(Corrects PPI change in bullets to -1.1 pct not -1.0)
* June consumer price index +2.3 pct vs f'cast +2.4 pct
* Producer price index -1.1 pct vs f'cast -1.0
* More government stimulus measures seen
BEIJING, July 9 China's consumer inflation
cooled slightly more than expected in June, pointing to
lingering weakness in the economy which could prompt Beijing to
launch further stimulus measures to shore up growth.
The consumer price index (CPI) rose 2.3 percent in June from
a year earlier, missing the market forecast of 2.4 percent, with
pork prices as the main drag, the National Bureau of Statistics
said on Wednesday.
The producer price index (PPI) dropped 1.1 percent in its
28-month straight fall, versus a market consensus of a fall of 1
percent, signalling that demand in the domestic economy remained
lukewarm, despite some initial signs of stabilisation seen
"The weak inflation data leaves more scope for Beijing to
step up use of targeted measures and even opens the opportunity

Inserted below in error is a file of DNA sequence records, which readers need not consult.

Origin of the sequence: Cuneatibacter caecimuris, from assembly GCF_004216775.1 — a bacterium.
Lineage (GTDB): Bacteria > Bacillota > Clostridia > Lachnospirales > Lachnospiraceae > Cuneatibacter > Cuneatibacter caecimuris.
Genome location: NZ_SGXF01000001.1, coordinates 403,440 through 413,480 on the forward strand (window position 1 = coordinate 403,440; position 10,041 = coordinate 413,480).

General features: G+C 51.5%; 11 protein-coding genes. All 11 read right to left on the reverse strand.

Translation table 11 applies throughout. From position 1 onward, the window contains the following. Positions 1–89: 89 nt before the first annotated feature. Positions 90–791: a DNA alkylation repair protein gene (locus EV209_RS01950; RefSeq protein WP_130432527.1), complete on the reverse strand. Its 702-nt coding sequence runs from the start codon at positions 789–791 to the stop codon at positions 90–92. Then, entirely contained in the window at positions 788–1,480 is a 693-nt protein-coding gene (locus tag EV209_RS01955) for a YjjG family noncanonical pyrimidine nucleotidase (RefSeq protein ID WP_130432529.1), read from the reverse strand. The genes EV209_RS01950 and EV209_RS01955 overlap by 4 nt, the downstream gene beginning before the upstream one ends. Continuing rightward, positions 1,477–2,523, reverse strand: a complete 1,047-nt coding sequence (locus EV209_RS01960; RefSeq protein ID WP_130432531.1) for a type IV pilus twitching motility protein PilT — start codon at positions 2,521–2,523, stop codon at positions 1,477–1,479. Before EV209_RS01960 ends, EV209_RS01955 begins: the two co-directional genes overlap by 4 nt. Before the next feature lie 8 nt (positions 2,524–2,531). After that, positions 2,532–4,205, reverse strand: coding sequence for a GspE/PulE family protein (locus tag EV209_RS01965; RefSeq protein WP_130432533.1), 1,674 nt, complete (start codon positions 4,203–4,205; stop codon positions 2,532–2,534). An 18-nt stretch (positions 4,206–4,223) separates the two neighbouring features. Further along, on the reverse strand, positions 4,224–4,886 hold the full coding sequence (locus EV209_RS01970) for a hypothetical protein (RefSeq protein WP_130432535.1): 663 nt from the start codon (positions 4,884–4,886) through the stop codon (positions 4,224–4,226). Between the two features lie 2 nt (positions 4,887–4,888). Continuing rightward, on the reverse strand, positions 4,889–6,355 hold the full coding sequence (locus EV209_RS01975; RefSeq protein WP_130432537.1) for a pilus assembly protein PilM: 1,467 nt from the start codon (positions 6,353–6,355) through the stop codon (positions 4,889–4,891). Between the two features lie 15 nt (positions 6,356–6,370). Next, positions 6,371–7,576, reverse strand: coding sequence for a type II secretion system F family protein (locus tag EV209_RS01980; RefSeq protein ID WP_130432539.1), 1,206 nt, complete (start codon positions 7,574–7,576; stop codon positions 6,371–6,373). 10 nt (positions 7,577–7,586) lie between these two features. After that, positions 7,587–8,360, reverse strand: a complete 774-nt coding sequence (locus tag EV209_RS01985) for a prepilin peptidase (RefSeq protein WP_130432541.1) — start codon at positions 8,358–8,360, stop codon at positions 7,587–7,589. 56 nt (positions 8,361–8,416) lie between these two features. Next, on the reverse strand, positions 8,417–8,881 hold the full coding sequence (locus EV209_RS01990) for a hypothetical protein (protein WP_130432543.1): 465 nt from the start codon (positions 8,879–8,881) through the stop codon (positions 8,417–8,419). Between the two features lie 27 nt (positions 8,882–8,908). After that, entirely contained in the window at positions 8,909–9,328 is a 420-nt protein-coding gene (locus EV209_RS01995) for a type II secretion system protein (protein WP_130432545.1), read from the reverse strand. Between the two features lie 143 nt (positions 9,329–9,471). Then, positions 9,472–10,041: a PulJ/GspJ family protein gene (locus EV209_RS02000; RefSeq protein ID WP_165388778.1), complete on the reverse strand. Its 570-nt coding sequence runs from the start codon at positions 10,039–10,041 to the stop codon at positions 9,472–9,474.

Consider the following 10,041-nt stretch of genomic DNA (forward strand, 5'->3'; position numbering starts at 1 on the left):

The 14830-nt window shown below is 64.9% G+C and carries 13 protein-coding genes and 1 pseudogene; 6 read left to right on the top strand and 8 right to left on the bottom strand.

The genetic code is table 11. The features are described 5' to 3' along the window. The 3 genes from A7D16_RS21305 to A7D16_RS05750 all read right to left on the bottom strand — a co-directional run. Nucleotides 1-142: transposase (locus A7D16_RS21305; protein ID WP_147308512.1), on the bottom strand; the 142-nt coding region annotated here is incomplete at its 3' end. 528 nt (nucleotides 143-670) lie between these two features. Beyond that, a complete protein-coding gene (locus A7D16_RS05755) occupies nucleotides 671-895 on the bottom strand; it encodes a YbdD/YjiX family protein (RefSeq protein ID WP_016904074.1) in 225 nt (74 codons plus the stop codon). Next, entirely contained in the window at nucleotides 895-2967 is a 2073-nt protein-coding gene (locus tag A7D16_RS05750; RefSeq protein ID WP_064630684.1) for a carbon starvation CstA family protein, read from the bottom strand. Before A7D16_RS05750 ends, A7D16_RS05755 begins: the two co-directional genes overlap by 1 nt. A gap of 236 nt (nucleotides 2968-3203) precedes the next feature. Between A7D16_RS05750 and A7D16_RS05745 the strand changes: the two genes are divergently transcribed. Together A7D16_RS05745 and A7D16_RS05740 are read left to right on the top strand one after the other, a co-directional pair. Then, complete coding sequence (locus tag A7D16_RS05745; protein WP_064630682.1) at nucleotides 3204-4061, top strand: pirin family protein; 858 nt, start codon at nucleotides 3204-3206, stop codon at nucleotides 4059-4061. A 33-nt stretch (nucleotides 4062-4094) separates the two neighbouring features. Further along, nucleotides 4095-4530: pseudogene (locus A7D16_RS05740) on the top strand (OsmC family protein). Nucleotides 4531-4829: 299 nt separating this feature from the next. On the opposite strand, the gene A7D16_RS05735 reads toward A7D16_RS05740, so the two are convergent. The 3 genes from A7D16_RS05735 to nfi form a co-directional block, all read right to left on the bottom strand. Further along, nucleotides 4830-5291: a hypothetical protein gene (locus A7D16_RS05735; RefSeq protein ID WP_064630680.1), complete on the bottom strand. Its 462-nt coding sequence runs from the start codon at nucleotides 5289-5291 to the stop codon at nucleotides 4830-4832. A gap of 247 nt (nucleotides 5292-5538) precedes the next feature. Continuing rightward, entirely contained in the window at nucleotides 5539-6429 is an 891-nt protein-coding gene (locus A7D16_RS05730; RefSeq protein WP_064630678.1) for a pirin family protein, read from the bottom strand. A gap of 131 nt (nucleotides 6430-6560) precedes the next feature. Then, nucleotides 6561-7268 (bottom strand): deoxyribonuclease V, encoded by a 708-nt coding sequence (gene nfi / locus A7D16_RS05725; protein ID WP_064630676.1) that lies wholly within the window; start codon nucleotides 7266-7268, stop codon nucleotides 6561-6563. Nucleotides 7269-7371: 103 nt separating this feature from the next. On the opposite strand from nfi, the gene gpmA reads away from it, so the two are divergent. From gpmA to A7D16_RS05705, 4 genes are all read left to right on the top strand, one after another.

window for blanket easing policy, such as an interest rate cut,
to support economic growth," said Wang Jin, an analyst at Guotai
Junan Securities in Shanghai.
Asian share markets slightly extended early losses after the
inflation data, though the Australian dollar was little
The CPI fell 0.1 percent in June from May, versus a forecast
of no change in monthly prices.
In the first half of this year, average consumer inflation
was 2.3 percent, way below the official ceiling of 3.5 percent
set by the government at the start of the year.
With inflation clearly not a threat, the government and
central bank will have scope to loosen policies further to
bolster the economy if needed, without risking a potentially
destabilising spike in prices.
Chinese Premier Li Keqiang said earlier this week that
economic growth quickened in the second quarter from the
previous three months. But he added the economy still faces
downward pressure and further modest stimulus measures will
still be needed to boost activity.
The latest Reuters poll showed China's economy probably
steadied in the second quarter, with annual growth holding firm
at 7.4 percent, as a slew of government policy measures kick in.
Beijing has stepped up policy support in recent months to
give a lift to economic growth, which dipped to a 18-month low
in the first quarter.
Such measures include targeted reserve requirement cuts for
some banks, quicker fiscal disbursements and hastening
construction of railways and public housing projects.
The central bank said on Monday that it would use a mix of
various monetary tools to keep overall liquidity at an
appropriate level to support the economy.
(Reporting by Aileen Wang and Koh Gui Qing; Editing by Kim